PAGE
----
Manatees

About the Amazonian manatee

The Amazonian manatee was first described as a curious combination of a hippopotamus and a seal. It inhabits areas of the Amazon River, as well as its tributaries in Ecuador and northern Peru, where there are freshwater lagoons, oxbow lakes and blackwater lakes. The Amazonian manatee depends on abundant aquatic vegetation and waterways with connections to large rivers. They also favor calm, shallow waters, away from human settlements. The Amazonian manatee are solitary animals, except for females with offspring. Recent evidence suggests that manatees may possess a unique sixth sense that enables them to detect pressure changes through sensory hairs on their body.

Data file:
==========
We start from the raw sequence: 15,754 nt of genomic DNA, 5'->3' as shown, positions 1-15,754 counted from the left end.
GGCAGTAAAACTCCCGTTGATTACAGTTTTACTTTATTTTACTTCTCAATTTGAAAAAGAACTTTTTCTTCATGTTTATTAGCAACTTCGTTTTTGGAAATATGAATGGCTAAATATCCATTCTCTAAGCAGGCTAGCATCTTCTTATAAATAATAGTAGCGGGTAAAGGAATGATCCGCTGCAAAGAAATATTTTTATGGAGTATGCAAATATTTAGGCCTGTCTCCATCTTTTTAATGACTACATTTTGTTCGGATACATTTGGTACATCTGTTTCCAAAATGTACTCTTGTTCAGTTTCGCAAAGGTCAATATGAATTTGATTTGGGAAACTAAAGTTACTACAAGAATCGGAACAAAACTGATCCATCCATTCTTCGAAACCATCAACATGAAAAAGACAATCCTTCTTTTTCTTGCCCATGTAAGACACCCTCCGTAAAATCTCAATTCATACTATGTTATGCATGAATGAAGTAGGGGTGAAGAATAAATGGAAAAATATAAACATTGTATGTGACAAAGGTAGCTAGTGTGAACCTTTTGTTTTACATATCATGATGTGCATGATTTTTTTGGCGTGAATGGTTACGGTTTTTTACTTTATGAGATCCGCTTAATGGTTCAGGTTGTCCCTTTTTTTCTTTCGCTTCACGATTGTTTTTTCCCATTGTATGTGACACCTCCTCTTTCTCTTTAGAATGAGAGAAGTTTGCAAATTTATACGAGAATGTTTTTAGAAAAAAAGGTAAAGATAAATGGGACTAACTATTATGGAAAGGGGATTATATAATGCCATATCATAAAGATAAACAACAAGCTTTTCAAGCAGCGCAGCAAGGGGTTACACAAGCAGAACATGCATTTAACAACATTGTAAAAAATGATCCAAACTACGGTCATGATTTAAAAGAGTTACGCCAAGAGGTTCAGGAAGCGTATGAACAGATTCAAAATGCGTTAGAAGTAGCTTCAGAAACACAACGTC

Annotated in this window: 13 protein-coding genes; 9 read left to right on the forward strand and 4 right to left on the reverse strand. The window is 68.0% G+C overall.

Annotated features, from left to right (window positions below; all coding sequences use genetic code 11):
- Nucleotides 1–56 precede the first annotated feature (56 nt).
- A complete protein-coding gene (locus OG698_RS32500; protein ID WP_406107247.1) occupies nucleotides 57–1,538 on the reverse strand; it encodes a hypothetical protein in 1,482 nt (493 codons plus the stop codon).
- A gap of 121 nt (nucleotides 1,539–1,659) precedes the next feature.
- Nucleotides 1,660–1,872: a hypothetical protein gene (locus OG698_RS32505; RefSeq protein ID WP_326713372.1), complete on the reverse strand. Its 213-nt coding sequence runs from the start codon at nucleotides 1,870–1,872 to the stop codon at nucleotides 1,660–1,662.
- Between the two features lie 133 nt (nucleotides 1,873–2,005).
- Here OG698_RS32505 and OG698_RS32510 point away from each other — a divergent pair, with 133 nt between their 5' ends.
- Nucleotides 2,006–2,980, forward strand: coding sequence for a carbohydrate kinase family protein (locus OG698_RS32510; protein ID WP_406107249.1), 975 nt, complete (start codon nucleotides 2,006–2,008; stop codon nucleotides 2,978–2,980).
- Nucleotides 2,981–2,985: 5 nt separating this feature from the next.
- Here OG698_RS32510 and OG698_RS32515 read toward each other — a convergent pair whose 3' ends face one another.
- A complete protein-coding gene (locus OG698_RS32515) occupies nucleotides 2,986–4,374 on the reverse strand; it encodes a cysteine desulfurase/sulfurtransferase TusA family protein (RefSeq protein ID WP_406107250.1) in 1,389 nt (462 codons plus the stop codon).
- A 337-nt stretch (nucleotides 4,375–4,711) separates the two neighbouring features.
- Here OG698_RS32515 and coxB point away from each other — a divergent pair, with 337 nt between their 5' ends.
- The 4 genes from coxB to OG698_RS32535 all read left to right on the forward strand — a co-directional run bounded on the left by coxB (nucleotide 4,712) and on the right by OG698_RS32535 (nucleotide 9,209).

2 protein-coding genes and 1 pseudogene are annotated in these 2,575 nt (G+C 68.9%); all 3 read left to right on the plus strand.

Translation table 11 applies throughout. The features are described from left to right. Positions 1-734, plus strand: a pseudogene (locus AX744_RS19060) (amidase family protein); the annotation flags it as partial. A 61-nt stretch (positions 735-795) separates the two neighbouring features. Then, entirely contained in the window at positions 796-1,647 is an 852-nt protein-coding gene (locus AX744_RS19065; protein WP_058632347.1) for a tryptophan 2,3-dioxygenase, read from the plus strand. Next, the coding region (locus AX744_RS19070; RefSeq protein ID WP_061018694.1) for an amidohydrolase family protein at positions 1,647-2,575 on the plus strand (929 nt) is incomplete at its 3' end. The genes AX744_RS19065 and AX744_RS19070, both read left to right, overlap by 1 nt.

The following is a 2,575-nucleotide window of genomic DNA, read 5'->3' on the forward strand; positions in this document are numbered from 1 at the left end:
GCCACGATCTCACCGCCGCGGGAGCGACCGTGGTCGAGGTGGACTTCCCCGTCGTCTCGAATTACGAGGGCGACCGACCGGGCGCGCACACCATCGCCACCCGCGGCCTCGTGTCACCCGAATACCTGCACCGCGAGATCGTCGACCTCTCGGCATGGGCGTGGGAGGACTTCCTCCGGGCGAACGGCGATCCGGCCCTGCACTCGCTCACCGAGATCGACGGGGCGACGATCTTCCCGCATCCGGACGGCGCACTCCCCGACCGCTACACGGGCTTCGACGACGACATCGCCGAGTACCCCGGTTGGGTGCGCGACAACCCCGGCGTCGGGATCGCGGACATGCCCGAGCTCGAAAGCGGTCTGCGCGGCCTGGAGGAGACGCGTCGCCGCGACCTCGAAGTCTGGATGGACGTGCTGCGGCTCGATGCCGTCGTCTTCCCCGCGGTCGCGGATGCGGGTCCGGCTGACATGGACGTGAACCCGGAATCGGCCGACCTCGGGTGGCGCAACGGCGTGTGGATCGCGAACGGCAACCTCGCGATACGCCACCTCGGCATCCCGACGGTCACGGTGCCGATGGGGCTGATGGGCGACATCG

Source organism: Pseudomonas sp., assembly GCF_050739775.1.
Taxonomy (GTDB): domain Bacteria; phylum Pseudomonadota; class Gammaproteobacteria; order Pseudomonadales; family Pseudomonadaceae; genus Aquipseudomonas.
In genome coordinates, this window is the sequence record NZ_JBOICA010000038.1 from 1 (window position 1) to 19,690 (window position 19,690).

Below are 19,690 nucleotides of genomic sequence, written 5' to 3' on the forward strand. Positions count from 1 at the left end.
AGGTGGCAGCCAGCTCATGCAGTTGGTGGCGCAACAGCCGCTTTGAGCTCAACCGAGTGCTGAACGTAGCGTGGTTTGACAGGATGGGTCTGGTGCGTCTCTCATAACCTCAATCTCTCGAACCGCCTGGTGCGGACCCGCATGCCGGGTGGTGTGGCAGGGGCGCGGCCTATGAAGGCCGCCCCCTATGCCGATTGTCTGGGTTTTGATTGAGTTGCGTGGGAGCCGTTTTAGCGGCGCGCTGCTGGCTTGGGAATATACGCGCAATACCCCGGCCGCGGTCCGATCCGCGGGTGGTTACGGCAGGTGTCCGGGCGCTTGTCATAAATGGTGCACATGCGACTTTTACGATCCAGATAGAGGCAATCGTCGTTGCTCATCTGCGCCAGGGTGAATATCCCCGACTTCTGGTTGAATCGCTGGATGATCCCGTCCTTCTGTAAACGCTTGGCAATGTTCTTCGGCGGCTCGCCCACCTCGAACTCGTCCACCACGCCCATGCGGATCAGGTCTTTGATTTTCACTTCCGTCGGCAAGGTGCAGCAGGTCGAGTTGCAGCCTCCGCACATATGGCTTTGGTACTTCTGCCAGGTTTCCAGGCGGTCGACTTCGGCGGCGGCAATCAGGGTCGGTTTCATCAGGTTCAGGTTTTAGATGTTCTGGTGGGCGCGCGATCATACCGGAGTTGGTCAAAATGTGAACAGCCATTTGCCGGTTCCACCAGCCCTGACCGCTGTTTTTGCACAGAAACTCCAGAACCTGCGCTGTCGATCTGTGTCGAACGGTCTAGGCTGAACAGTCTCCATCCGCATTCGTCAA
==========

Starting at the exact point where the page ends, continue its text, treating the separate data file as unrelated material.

Status and threats

The Amazonian manatee is listed as Vulnerable by the IUCN RedList. Manatee meat is highly prized in the Amazon, so the greatest threat facing this species is illegal hunting for human consumption. It is also threatened by habitat degradation and incidental mortality (particularly of calves) in fishing gear. According to the IUCN, there are no reliable population estimates for this species, although numbers are almost certainly lower than historical figures due to centuries of hunting.